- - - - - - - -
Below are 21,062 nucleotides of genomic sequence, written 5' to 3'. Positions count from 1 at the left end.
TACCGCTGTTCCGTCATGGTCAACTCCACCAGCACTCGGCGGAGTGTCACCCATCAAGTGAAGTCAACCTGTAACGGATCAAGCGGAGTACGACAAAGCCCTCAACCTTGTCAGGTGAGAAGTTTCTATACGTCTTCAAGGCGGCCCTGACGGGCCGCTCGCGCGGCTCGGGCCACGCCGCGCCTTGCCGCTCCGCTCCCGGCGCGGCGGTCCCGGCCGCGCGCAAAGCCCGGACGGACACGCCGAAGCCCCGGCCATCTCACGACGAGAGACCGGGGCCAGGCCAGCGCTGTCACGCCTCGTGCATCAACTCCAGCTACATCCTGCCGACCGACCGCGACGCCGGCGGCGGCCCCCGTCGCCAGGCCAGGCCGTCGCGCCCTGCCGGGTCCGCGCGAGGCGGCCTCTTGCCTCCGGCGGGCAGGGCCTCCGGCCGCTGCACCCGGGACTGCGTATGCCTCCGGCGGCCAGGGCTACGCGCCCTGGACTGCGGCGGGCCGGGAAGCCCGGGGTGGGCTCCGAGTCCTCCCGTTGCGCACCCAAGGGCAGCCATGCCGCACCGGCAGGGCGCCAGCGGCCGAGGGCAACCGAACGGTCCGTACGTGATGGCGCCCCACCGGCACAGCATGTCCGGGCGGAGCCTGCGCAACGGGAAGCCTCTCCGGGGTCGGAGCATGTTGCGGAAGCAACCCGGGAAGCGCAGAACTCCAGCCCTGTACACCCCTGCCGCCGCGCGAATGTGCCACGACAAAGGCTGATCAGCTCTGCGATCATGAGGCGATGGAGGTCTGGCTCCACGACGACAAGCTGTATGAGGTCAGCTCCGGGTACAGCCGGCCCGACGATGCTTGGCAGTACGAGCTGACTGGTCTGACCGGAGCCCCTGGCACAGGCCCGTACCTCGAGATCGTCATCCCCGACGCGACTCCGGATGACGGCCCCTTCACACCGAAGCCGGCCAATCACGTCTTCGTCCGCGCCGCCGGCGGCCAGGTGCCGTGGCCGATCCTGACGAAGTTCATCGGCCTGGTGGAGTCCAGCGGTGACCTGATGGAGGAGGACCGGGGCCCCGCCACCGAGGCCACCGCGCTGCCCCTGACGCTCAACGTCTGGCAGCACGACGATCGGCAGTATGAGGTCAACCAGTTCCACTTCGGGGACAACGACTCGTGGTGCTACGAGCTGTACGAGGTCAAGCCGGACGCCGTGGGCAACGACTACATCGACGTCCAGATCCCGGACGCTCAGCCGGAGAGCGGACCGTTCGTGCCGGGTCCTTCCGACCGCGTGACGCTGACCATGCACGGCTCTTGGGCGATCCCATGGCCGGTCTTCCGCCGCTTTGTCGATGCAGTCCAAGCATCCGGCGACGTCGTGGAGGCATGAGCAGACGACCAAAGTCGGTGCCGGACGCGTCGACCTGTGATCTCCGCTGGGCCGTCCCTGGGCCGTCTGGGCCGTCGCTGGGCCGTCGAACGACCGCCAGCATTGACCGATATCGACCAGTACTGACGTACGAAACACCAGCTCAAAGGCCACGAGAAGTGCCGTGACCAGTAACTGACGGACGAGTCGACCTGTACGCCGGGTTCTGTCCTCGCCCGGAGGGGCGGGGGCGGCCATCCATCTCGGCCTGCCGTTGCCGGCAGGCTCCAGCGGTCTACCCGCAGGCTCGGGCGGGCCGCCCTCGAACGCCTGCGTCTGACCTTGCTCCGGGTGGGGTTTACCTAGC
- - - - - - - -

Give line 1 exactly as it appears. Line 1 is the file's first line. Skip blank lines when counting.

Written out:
Below are 21,062 nucleotides of genomic sequence, written 5' to 3'. Positions count from 1 at the left end.